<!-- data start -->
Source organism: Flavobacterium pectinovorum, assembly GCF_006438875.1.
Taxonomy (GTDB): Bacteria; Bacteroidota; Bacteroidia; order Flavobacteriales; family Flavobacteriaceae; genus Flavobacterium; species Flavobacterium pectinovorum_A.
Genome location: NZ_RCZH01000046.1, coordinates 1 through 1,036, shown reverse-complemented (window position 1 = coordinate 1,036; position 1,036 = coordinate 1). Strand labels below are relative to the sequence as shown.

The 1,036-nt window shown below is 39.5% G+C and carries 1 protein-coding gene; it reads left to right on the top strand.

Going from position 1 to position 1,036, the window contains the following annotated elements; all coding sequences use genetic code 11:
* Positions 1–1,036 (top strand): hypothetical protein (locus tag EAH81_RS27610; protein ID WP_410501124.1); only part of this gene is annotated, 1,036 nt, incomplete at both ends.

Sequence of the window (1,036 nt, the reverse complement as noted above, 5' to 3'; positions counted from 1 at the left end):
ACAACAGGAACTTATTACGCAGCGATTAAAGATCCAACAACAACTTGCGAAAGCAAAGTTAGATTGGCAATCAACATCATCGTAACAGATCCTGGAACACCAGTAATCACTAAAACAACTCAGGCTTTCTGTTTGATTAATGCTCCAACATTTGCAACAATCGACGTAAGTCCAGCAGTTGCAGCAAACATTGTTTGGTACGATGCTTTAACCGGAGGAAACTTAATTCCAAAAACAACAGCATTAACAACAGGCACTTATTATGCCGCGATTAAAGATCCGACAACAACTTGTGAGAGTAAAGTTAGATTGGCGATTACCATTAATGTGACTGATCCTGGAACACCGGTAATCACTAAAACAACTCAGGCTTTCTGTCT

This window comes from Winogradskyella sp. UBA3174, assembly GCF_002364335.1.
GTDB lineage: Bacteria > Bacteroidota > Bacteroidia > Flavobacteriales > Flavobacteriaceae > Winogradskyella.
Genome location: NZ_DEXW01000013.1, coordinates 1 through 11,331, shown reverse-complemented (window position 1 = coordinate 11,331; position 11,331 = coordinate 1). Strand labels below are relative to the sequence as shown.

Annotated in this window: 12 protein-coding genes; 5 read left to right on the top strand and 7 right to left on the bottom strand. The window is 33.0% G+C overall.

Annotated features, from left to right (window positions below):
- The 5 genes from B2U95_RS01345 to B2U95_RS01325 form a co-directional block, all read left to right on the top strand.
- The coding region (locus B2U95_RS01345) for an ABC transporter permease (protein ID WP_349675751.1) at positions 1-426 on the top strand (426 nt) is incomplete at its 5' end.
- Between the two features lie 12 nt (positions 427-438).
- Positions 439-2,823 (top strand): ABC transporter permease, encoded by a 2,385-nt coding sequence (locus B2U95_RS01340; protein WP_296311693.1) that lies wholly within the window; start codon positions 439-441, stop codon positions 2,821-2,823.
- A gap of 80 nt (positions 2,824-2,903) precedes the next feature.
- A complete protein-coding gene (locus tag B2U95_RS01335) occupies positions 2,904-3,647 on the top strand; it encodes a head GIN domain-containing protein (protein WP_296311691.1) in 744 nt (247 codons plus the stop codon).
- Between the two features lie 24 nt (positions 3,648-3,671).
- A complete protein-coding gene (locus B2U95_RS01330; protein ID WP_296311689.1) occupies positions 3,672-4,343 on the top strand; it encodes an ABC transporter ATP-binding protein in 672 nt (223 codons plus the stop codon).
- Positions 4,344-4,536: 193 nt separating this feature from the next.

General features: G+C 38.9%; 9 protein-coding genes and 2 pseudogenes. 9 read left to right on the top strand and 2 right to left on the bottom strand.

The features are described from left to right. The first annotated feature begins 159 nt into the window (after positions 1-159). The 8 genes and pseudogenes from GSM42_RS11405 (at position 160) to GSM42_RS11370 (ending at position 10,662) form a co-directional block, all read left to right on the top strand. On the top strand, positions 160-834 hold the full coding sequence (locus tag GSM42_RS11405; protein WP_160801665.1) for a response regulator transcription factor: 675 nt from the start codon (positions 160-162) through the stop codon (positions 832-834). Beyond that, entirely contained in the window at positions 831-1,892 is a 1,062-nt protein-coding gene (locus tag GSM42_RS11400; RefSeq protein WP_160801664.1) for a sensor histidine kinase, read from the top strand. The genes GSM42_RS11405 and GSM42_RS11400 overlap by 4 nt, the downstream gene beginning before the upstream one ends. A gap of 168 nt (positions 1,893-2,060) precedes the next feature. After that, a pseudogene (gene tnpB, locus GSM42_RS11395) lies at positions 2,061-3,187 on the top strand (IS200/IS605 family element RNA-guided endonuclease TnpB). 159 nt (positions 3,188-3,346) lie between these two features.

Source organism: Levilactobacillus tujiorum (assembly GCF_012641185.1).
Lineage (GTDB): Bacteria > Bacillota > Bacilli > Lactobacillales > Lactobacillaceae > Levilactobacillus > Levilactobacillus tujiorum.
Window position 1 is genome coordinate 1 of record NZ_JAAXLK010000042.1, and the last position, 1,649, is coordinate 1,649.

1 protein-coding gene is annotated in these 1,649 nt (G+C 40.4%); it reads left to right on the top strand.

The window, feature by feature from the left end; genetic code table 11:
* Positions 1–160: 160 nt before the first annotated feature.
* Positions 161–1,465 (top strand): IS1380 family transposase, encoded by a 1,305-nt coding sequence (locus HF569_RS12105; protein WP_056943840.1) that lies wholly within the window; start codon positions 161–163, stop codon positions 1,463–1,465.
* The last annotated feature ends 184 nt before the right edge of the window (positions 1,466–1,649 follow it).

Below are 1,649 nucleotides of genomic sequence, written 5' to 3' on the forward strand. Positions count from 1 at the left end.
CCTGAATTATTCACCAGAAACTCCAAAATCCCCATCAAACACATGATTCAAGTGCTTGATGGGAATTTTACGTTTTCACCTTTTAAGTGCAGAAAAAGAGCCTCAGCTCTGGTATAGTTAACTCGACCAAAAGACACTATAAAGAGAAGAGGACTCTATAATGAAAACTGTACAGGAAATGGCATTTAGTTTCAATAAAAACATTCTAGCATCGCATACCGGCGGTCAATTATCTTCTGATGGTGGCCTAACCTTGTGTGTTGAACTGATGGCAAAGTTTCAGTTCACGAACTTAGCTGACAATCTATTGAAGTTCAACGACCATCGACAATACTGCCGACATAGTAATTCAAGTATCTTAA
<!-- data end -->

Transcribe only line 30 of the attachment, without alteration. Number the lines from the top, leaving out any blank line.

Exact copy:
* Positions 1–160: 160 nt before the first annotated feature.